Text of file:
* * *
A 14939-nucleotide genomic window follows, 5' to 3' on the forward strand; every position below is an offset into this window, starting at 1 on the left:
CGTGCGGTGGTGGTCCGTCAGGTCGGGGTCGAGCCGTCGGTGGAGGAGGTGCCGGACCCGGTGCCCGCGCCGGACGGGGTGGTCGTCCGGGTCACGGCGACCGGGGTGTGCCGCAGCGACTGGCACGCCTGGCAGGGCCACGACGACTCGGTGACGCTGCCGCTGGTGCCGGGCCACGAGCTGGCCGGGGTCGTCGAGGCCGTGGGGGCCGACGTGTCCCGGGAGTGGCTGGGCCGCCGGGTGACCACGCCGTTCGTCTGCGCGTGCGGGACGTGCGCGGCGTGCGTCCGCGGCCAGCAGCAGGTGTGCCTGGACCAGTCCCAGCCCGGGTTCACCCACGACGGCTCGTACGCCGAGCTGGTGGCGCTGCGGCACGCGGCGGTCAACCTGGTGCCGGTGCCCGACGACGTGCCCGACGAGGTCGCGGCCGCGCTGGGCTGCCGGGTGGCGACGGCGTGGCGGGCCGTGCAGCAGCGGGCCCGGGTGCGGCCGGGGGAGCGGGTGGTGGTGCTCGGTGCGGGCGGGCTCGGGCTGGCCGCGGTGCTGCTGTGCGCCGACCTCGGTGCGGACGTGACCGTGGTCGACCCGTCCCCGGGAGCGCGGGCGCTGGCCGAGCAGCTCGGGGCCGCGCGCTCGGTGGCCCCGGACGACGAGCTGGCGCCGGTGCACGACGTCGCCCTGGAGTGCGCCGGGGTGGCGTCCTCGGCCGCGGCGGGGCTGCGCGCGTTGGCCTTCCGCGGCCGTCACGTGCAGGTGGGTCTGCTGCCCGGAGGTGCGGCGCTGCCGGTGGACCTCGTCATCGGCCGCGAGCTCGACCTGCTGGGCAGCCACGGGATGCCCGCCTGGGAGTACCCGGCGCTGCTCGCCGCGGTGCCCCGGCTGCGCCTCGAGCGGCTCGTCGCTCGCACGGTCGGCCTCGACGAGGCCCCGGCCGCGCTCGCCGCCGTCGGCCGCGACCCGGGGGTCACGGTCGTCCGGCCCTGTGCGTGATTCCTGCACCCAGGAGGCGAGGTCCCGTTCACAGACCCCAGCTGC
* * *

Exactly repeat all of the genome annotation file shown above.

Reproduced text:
A 14939-nucleotide genomic window follows, 5' to 3' on the forward strand; every position below is an offset into this window, starting at 1 on the left:
CGTGCGGTGGTGGTCCGTCAGGTCGGGGTCGAGCCGTCGGTGGAGGAGGTGCCGGACCCGGTGCCCGCGCCGGACGGGGTGGTCGTCCGGGTCACGGCGACCGGGGTGTGCCGCAGCGACTGGCACGCCTGGCAGGGCCACGACGACTCGGTGACGCTGCCGCTGGTGCCGGGCCACGAGCTGGCCGGGGTCGTCGAGGCCGTGGGGGCCGACGTGTCCCGGGAGTGGCTGGGCCGCCGGGTGACCACGCCGTTCGTCTGCGCGTGCGGGACGTGCGCGGCGTGCGTCCGCGGCCAGCAGCAGGTGTGCCTGGACCAGTCCCAGCCCGGGTTCACCCACGACGGCTCGTACGCCGAGCTGGTGGCGCTGCGGCACGCGGCGGTCAACCTGGTGCCGGTGCCCGACGACGTGCCCGACGAGGTCGCGGCCGCGCTGGGCTGCCGGGTGGCGACGGCGTGGCGGGCCGTGCAGCAGCGGGCCCGGGTGCGGCCGGGGGAGCGGGTGGTGGTGCTCGGTGCGGGCGGGCTCGGGCTGGCCGCGGTGCTGCTGTGCGCCGACCTCGGTGCGGACGTGACCGTGGTCGACCCGTCCCCGGGAGCGCGGGCGCTGGCCGAGCAGCTCGGGGCCGCGCGCTCGGTGGCCCCGGACGACGAGCTGGCGCCGGTGCACGACGTCGCCCTGGAGTGCGCCGGGGTGGCGTCCTCGGCCGCGGCGGGGCTGCGCGCGTTGGCCTTCCGCGGCCGTCACGTGCAGGTGGGTCTGCTGCCCGGAGGTGCGGCGCTGCCGGTGGACCTCGTCATCGGCCGCGAGCTCGACCTGCTGGGCAGCCACGGGATGCCCGCCTGGGAGTACCCGGCGCTGCTCGCCGCGGTGCCCCGGCTGCGCCTCGAGCGGCTCGTCGCTCGCACGGTCGGCCTCGACGAGGCCCCGGCCGCGCTCGCCGCCGTCGGCCGCGACCCGGGGGTCACGGTCGTCCGGCCCTGTGCGTGATTCCTGCACCCAGGAGGCGAGGTCCCGTTCACAGACCCCAGCTGC